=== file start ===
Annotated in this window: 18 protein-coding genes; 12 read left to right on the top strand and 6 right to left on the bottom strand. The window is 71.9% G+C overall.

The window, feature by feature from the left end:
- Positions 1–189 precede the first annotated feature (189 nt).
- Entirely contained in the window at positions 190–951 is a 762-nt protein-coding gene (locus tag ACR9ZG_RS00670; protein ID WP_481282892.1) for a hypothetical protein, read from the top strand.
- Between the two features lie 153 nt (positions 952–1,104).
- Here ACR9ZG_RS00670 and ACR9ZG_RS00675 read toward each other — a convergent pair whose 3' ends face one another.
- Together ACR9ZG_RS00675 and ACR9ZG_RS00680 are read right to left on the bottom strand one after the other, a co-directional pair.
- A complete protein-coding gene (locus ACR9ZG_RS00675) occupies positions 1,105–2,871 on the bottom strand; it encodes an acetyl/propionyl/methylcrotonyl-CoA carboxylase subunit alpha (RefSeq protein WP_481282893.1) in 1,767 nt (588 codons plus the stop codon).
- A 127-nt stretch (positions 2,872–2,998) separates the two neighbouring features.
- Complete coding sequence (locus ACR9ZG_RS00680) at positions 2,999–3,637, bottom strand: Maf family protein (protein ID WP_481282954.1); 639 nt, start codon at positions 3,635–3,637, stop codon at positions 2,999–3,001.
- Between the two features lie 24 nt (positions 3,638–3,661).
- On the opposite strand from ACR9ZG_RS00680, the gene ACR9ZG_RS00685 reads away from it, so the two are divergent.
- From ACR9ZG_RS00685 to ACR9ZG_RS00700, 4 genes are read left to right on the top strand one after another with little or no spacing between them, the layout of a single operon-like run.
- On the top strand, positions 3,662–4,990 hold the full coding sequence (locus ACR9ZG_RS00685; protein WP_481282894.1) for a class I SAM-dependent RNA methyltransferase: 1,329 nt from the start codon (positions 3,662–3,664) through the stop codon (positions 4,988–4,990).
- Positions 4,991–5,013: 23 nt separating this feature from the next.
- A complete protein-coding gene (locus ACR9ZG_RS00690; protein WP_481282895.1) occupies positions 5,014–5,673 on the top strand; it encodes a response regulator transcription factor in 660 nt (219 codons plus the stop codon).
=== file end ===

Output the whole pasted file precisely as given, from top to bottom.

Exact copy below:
Annotated in this window: 18 protein-coding genes; 12 read left to right on the top strand and 6 right to left on the bottom strand. The window is 71.9% G+C overall.

The window, feature by feature from the left end:
- Positions 1–189 precede the first annotated feature (189 nt).
- Entirely contained in the window at positions 190–951 is a 762-nt protein-coding gene (locus tag ACR9ZG_RS00670; protein ID WP_481282892.1) for a hypothetical protein, read from the top strand.
- Between the two features lie 153 nt (positions 952–1,104).
- Here ACR9ZG_RS00670 and ACR9ZG_RS00675 read toward each other — a convergent pair whose 3' ends face one another.
- Together ACR9ZG_RS00675 and ACR9ZG_RS00680 are read right to left on the bottom strand one after the other, a co-directional pair.
- A complete protein-coding gene (locus ACR9ZG_RS00675) occupies positions 1,105–2,871 on the bottom strand; it encodes an acetyl/propionyl/methylcrotonyl-CoA carboxylase subunit alpha (RefSeq protein WP_481282893.1) in 1,767 nt (588 codons plus the stop codon).
- A 127-nt stretch (positions 2,872–2,998) separates the two neighbouring features.
- Complete coding sequence (locus ACR9ZG_RS00680) at positions 2,999–3,637, bottom strand: Maf family protein (protein ID WP_481282954.1); 639 nt, start codon at positions 3,635–3,637, stop codon at positions 2,999–3,001.
- Between the two features lie 24 nt (positions 3,638–3,661).
- On the opposite strand from ACR9ZG_RS00680, the gene ACR9ZG_RS00685 reads away from it, so the two are divergent.
- From ACR9ZG_RS00685 to ACR9ZG_RS00700, 4 genes are read left to right on the top strand one after another with little or no spacing between them, the layout of a single operon-like run.
- On the top strand, positions 3,662–4,990 hold the full coding sequence (locus ACR9ZG_RS00685; protein WP_481282894.1) for a class I SAM-dependent RNA methyltransferase: 1,329 nt from the start codon (positions 3,662–3,664) through the stop codon (positions 4,988–4,990).
- Positions 4,991–5,013: 23 nt separating this feature from the next.
- A complete protein-coding gene (locus ACR9ZG_RS00690; protein WP_481282895.1) occupies positions 5,014–5,673 on the top strand; it encodes a response regulator transcription factor in 660 nt (219 codons plus the stop codon).